The US$80 million payment made by Norway to Guyana for forest services, being held by the Inter-American Development Bank (IDB), is not enough to fund a hydropower project here and lending institutions are not as willing to finance such projects, Finance Minister Winston Jordan says.
In addition, Jordan says that accessing the funds has not been as easy as expected, since Norway has strict eligibility requirements.
“Norway has only given us US$80M, probably just well enough for a small hydro,” Jordan said in response to questions from Chairman of the Private Sector Commission (PSC) Norman McLean on why the Norway funds were not being used to finance hydropower projects here.
“Chief, I don’t understand why we not getting cheap electricity. We are a land of many waters and I can’t understand why after three tries we can’t get it… at the rate we going, we won’t see it in my lifetime or the president’s lifetime,” McLean said to Jordan at a Guyana Manufacturing and Services Association (GMSA) dinner last Thursday.
His questions seemed to have struck a nerve as Jordan expounded on why setting up a hydropower station here soon is easier said than done and he called on McLean and the public to ask questions based on fact and not what he called the “romanticism” of issues. “I believe that there has been so much discussions on the hydro. There is no way I can sit here and tell you that we are not looking at hydro. But sometimes…we have to stop the romanticism. Norway has only given US$80M, probably just well enough for a small hydro. They haven’t given you one billion to build Amaila Falls. So when you say you have the Norway money, I don’t know what you mean and Norway is making it so difficult to access that $80M, I don’t know why,” Jordan replied.
“We would love to engage Amaila and all the other different falls but if you read the report that was done by Norconsult, it wasn’t a report that said ‘ready, steady, go.’ It was a report with a lot of ifs and buts. If this happen, then this happens, and even if we went with the old EPC (Engineering Procurement and Construction), Norway will not have anything to do with it. Their money will not be spent if that will be,” he added.
According to Jordan, the global financial climate has also not made it easy to access loans for certain projects.
“It is not an easy story. It is not as if people waiting out there to give you a billion dollars to go and build Amaila. It doesn’t happen like that,” he said.
“There is no romanticism about it. We would love to have as many hydro facilities in this country as we can but it is always going to fall on capacity, technology and most importantly financing. You don’t go finding $1B… and multilateral banks are not financing those anymore those big hydro projects,” he added.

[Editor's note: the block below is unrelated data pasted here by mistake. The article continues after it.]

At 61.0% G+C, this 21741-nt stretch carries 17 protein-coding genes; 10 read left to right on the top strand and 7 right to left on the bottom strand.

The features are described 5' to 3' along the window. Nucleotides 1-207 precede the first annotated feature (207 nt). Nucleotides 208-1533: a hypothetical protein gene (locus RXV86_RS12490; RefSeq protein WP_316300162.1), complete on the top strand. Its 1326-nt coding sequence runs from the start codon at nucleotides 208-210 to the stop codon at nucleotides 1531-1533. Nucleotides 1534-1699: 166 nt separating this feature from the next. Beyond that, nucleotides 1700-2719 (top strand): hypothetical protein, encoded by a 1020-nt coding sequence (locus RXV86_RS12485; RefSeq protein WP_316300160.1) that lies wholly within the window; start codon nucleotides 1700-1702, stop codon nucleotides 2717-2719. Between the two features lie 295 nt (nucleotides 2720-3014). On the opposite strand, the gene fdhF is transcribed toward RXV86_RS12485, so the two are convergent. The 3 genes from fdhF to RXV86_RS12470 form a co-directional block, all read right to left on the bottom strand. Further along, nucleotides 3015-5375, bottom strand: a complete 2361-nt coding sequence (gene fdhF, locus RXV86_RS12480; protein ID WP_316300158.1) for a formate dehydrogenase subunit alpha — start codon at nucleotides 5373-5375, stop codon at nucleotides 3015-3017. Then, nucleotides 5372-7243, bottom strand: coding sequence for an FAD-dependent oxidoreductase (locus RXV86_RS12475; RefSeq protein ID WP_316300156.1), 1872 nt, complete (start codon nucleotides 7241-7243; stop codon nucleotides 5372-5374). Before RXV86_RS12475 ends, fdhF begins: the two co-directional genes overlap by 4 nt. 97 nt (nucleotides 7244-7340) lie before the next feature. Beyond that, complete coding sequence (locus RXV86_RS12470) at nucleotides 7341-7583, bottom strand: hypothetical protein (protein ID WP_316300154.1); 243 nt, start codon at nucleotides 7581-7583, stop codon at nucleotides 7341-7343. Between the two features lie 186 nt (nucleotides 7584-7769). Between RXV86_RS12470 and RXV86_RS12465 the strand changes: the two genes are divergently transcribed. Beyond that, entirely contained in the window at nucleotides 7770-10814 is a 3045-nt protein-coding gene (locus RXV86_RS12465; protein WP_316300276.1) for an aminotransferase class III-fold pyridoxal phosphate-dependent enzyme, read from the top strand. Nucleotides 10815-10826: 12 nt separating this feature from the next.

But Jordan assured that his government was planning to realise reduced electricity rates for its citizenry, and especially for the manufacturing sector, as it is mulling all avenues, in keeping with its “Green Agenda.”
However, he called on persons to analyse the situation the country faces holistically before judging the government. “For me, we need to have more practicality. If you say, ‘You see all the money coming from oil, in the context of diversification, look at a falls. Partner with somebody and look at a falls.’ But don’t tell me you have all that waterfalls and not doing anything about them,” Jordan said.
“If you can find an investor, we will run with the investor,” he told McLean.
Minister of State Joseph Harmon has said that government is working assiduously to meet Oslo’s requirements so that it can access the forest payment.
Last month, he promised to give a full a run down soon.
“I will give you a full sit down and give you a detailed explanation, showing what projects we have and where the blockages have occurred and so on, as far as those funds are concerned and the projects we have submitted to the agencies… I will have to sit down because I have all the documents now. We are in communication with Norway on all of these issues. In spite of what seems to be a popular view out there, we are in contact with the Norwegians as it relates to all of these funds. We have been submitting documents and so on and I think, only recently, we submitted some other documents to them,” Harmon said.
“They have not given us the monies that are actually available. Part of the US$80 million is available to us, we have earned it. This is the point I am making to you; it is our money. But if you put your money in a bank and you say, ‘Ok I will go and collect it,’ then you go there to collect it now and the bank says ‘You gonna have to bring your sister, you have to bring your aunty and all these different people.’ It is still your money. But you have to reach certain requirements. The point is we understand that, and we are working through to get it,” he added.
Special Envoy and Director of the Norwegian International Climate and Forest Initiative per Fredrik Pharo has made clear that the release of US$80 million was hinged on Georgetown showing a clear plan towards clean renewable energy. “This is not about any particular project, but about a realistic and politically anchored plan to deliver on the government’s own stated ambition,” Pharo had written in April this year, in an Op-Ed published in the state-owned Guyana Chronicle newspaper, where he assured that Norway is committed to supporting Guyana’s transition to clean and renewable energy sources.